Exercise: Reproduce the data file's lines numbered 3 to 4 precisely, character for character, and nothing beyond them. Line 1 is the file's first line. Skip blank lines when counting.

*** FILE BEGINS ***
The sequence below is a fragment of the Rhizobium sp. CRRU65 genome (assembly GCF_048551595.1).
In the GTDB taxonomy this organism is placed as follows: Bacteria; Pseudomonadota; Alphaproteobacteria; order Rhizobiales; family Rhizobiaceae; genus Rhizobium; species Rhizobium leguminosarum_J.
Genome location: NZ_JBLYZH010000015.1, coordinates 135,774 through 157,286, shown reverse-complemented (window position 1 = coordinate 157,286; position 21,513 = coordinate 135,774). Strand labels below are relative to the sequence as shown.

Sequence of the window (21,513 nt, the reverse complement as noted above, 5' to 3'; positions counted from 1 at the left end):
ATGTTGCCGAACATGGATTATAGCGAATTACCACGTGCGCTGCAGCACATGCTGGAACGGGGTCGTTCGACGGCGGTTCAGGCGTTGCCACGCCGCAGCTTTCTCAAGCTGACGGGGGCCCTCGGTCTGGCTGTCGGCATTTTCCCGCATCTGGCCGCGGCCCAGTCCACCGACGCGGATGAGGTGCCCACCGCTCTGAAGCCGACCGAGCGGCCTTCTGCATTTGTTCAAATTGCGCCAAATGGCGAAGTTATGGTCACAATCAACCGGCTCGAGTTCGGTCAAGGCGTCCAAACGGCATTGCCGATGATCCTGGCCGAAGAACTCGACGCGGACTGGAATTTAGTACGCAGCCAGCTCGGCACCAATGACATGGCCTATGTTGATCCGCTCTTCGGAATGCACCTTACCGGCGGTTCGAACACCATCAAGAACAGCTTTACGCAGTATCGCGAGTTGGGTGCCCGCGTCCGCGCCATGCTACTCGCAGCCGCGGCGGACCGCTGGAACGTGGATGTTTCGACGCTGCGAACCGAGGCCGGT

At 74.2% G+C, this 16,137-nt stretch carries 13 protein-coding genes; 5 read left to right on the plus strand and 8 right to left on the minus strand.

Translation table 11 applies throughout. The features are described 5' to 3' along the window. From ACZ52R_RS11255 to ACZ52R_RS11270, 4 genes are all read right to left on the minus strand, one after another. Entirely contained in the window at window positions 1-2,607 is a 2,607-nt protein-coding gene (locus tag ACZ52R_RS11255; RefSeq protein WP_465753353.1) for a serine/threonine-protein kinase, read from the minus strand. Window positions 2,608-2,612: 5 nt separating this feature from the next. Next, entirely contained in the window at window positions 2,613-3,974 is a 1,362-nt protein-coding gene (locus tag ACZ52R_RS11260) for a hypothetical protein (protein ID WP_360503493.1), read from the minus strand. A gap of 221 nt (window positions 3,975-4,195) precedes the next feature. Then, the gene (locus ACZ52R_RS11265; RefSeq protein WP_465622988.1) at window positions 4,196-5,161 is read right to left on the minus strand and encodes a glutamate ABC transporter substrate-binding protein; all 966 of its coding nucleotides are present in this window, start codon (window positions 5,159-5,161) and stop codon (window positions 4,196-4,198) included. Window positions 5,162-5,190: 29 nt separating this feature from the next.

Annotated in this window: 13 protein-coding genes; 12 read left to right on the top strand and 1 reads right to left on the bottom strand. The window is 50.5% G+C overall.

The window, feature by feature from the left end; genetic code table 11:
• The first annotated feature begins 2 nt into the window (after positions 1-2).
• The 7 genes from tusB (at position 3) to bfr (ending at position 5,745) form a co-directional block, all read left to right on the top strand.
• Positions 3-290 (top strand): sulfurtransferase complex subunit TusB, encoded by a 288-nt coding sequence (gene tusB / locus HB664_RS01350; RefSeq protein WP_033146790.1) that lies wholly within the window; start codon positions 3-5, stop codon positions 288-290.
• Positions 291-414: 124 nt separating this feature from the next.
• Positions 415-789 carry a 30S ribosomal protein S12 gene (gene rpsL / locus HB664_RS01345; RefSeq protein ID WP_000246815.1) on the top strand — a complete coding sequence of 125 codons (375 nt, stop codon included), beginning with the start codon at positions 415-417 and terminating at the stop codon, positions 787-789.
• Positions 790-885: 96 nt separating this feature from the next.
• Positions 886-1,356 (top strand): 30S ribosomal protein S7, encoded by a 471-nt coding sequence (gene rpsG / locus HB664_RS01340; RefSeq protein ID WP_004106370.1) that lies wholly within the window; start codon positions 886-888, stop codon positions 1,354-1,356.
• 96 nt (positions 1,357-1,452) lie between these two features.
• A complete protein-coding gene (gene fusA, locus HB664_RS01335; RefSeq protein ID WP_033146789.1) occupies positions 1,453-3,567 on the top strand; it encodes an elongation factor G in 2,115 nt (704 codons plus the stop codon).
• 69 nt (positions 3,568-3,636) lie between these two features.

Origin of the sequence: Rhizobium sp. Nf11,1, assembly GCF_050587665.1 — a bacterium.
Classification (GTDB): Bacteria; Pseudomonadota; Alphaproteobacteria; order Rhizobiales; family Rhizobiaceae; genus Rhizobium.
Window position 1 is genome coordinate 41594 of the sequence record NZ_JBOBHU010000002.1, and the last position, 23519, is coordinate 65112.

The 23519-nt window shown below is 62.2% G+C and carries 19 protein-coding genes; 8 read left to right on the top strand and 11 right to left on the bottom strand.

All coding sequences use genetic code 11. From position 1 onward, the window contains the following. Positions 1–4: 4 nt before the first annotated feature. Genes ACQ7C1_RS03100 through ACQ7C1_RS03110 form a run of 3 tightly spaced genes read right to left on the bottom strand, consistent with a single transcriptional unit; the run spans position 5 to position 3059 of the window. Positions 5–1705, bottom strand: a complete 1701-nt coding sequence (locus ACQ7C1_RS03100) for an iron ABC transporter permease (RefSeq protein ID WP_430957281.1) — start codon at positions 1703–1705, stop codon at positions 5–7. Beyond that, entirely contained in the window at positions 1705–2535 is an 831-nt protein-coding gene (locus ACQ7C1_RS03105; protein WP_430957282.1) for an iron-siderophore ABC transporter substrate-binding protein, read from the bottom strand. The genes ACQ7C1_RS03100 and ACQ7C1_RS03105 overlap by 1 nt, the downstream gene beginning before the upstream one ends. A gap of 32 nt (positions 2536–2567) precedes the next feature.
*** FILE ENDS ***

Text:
Genome location: NZ_JBLYZH010000015.1, coordinates 135,774 through 157,286, shown reverse-complemented (window position 1 = coordinate 157,286; position 21,513 = coordinate 135,774). Strand labels below are relative to the sequence as shown.

Sequence of the window (21,513 nt, the reverse complement as noted above, 5' to 3'; positions counted from 1 at the left end):